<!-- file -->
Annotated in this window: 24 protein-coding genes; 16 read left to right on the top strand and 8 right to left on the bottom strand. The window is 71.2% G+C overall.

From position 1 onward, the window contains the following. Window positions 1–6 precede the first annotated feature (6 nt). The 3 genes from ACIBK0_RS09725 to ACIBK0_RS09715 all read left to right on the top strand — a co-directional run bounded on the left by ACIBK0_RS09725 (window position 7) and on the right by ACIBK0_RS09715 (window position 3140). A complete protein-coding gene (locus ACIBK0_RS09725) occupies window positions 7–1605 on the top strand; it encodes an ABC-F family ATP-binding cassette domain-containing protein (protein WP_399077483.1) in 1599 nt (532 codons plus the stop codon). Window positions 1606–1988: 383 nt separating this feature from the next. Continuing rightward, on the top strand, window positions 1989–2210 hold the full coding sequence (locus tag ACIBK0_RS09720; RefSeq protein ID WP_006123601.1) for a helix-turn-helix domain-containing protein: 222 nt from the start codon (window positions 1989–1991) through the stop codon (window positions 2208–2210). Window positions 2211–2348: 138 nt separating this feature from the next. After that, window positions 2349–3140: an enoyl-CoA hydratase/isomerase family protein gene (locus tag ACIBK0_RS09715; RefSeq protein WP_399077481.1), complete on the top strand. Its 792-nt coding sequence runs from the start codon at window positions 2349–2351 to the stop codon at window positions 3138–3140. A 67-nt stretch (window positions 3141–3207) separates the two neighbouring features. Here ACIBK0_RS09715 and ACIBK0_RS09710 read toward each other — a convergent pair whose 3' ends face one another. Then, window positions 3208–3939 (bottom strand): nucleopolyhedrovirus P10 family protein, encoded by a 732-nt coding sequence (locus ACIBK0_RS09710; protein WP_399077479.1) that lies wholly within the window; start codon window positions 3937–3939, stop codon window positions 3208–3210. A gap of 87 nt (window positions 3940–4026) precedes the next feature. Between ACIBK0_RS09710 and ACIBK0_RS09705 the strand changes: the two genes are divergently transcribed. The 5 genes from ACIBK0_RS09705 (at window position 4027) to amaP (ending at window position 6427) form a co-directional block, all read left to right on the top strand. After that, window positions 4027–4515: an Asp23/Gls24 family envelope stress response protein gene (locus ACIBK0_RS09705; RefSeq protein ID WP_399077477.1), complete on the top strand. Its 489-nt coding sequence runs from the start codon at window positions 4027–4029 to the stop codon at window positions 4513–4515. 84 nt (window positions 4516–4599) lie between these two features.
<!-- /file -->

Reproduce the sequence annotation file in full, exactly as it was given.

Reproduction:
Annotated in this window: 24 protein-coding genes; 16 read left to right on the top strand and 8 right to left on the bottom strand. The window is 71.2% G+C overall.

From position 1 onward, the window contains the following. Window positions 1–6 precede the first annotated feature (6 nt). The 3 genes from ACIBK0_RS09725 to ACIBK0_RS09715 all read left to right on the top strand — a co-directional run bounded on the left by ACIBK0_RS09725 (window position 7) and on the right by ACIBK0_RS09715 (window position 3140). A complete protein-coding gene (locus ACIBK0_RS09725) occupies window positions 7–1605 on the top strand; it encodes an ABC-F family ATP-binding cassette domain-containing protein (protein WP_399077483.1) in 1599 nt (532 codons plus the stop codon). Window positions 1606–1988: 383 nt separating this feature from the next. Continuing rightward, on the top strand, window positions 1989–2210 hold the full coding sequence (locus tag ACIBK0_RS09720; RefSeq protein ID WP_006123601.1) for a helix-turn-helix domain-containing protein: 222 nt from the start codon (window positions 1989–1991) through the stop codon (window positions 2208–2210). Window positions 2211–2348: 138 nt separating this feature from the next. After that, window positions 2349–3140: an enoyl-CoA hydratase/isomerase family protein gene (locus tag ACIBK0_RS09715; RefSeq protein WP_399077481.1), complete on the top strand. Its 792-nt coding sequence runs from the start codon at window positions 2349–2351 to the stop codon at window positions 3138–3140. A 67-nt stretch (window positions 3141–3207) separates the two neighbouring features. Here ACIBK0_RS09715 and ACIBK0_RS09710 read toward each other — a convergent pair whose 3' ends face one another. Then, window positions 3208–3939 (bottom strand): nucleopolyhedrovirus P10 family protein, encoded by a 732-nt coding sequence (locus ACIBK0_RS09710; protein WP_399077479.1) that lies wholly within the window; start codon window positions 3937–3939, stop codon window positions 3208–3210. A gap of 87 nt (window positions 3940–4026) precedes the next feature. Between ACIBK0_RS09710 and ACIBK0_RS09705 the strand changes: the two genes are divergently transcribed. The 5 genes from ACIBK0_RS09705 (at window position 4027) to amaP (ending at window position 6427) form a co-directional block, all read left to right on the top strand. After that, window positions 4027–4515: an Asp23/Gls24 family envelope stress response protein gene (locus ACIBK0_RS09705; RefSeq protein ID WP_399077477.1), complete on the top strand. Its 489-nt coding sequence runs from the start codon at window positions 4027–4029 to the stop codon at window positions 4513–4515. 84 nt (window positions 4516–4599) lie between these two features.